Let me tell you about our island
Let me tell you about salt and sun
The waves from the ferry that takes us from Rafina to Marmari are layered with gold, in the middle of this sunset. The saltiness corrodes the protection bars of the ship. The salt unexpectedly lands on my lips and legs, and flies around in the air. The sun goes to sleep behind the mountains burned by the fires of the summer of 2018. Greece is burning somewhere, beyond that blue and white flag that slams in the wind.
Let me tell you about wind and speed
The wind accompanies us for much of the journey. Hundreds of wind turbines, positioned anywhere on the heights of our island, keep on rolling. They look like edelweiss, seen from above. They look like stars, in the night.
On one of the most scenic routes from Karystos to Platanistos, the wind ruffles the low shrubs of rosemary in bloom. It moves a cloud; the sun rises and changes the colour of this desert land and presents us with a purple carpet that makes us smile. Smile, just like that. Because you smile for easy things, in the end.
Speed here does not exist. The road surface is often uneven and dotted with potholes. On the sides of the streets, too many small churches remind us of those who left for the longest trip of all. You could have worn a helmet every once in a while. You could have decreased your speed, instead of accelerating. You could have taken it easy, instead of overtaking. Fate is invincible even to the Gods, as the Sybil said in the Oracle of Delphi. In these days, while Genoa on the other side of the Mediterranean falls into pieces, those little houses on the sides of the road make us think involuntarily of the Moerae, daughters of the Night, who hold invisible threads.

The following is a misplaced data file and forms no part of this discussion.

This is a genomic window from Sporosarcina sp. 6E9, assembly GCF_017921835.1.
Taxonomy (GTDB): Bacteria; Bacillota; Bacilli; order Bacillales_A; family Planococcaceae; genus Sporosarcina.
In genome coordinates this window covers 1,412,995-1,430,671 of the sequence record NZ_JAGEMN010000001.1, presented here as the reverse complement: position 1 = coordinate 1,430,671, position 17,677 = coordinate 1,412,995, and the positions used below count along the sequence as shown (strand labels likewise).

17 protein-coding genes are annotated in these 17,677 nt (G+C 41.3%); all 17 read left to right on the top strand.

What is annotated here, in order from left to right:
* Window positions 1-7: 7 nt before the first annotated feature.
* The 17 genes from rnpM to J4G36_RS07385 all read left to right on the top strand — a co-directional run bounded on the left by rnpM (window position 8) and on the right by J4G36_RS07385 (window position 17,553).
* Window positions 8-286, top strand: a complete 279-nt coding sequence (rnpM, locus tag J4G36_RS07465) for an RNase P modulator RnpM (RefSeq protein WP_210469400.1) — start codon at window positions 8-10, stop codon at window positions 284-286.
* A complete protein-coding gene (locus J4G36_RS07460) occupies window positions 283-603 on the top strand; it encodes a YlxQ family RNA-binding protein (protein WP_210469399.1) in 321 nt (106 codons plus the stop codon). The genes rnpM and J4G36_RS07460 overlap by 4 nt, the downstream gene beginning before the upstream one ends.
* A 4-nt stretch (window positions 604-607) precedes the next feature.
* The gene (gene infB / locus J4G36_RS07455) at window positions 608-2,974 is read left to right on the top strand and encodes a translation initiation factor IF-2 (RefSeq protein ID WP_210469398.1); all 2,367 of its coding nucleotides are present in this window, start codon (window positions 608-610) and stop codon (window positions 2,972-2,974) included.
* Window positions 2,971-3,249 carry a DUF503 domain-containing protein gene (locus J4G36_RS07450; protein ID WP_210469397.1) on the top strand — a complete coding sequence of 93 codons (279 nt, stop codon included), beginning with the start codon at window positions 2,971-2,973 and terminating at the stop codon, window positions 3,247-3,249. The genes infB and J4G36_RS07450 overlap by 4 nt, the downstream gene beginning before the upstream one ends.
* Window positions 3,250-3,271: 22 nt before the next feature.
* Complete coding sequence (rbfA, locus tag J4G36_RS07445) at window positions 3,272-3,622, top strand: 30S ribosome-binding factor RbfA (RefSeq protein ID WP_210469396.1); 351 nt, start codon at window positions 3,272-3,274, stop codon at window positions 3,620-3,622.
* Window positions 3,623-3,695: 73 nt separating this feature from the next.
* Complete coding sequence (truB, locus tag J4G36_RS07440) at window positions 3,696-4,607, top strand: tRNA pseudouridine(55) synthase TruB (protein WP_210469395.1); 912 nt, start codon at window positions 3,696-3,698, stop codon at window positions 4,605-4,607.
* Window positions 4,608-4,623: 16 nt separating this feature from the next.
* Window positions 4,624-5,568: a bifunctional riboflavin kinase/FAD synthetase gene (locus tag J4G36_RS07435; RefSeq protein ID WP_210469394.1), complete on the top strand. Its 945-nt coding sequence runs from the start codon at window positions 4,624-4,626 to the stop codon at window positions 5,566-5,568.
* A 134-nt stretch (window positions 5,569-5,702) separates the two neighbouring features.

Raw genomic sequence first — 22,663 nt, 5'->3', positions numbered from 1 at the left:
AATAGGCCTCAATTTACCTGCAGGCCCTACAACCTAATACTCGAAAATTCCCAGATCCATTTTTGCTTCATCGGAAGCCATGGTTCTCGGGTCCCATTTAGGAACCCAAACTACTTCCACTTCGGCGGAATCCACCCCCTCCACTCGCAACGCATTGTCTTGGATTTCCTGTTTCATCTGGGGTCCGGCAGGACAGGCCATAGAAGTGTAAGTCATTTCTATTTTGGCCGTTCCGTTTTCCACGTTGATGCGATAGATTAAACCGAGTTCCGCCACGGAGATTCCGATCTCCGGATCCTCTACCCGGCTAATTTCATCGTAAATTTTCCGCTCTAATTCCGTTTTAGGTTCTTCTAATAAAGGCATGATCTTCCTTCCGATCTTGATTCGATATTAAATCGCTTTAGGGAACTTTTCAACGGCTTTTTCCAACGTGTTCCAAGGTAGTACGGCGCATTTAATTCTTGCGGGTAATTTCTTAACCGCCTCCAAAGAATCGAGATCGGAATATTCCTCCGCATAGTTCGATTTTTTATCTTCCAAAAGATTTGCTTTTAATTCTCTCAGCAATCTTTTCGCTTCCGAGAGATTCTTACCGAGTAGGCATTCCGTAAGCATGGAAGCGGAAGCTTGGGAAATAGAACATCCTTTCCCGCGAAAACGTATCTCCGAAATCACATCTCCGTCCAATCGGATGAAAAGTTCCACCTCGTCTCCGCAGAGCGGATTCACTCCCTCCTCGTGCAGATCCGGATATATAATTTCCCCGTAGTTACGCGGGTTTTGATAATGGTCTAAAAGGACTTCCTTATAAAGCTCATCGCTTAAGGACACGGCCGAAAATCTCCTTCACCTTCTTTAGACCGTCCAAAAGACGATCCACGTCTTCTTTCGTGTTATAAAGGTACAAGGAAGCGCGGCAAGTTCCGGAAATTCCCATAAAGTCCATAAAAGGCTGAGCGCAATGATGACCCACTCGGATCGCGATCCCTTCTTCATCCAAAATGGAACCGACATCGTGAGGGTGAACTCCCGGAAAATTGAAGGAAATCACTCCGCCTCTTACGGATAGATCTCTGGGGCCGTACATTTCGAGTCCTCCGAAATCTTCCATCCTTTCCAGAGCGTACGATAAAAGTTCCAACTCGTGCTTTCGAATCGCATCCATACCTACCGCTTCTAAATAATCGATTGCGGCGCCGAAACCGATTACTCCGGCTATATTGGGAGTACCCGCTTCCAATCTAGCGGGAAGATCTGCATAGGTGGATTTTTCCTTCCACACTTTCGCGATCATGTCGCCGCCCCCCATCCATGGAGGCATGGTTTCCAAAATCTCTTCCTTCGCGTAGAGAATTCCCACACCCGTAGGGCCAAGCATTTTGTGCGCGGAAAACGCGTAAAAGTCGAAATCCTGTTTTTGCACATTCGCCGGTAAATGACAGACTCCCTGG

Speed here cannot exist. A single road leads you from the South to the North, from Karystos to Agia Anna: 180 kilometres, almost 4 hours. “Have you been to the North? But why? “, our landlord asked us in amazement. The North and the South do not understand each other – perhaps – not even here. It does not matter where we ended up on this trip, though: people treated us as their children. Maybe it was because we are young, maybe it is because we said yasas to anyone, maybe it was due to the fact that our island is not taken into account by non-Greek travellers: in Platanistos, where we stopped to visit the famous bridge, they saw that we were hot and they came towards us with water; in the square of the church of Agia Anna, 3 elderlies spoke Greek to us (because we might look Greek after all,) and we answered in Italian. Nobody understood anything, except “Turin” and “futbol”. We had a conversation based on smiles, while inexplicably the woman in the group, all dressed in black, rummaged in a sack full of unpaired shoes, and then left us to offer them around in the village.
Let me tell you about sprained ankles and the Franco-Greek-Italian alliance
On our island, we kept on saying that all we needed was a pair of sandals. Free feet felt blessed in the very hot air. We walked along precipitous roads to the sea, like the one that lead us to Cape Kafireas. “It looks like Ireland”, I said aloud. The Greek deities must have heard me and then they laughed. After getting off our rental car, I twisted my ankle. For a moment, we all got serious. Then, as a reaction to the pain, I started laughing with my wonderful road companions. We laughed and so did the gods. “Do you remember that time in Santorini, when they wished us “Good Fortune” and I nearly broke my leg?” (link: https://www.skandorinasdiary.com/en/greece-santorini/). Greece is a story of sprained ankles, always.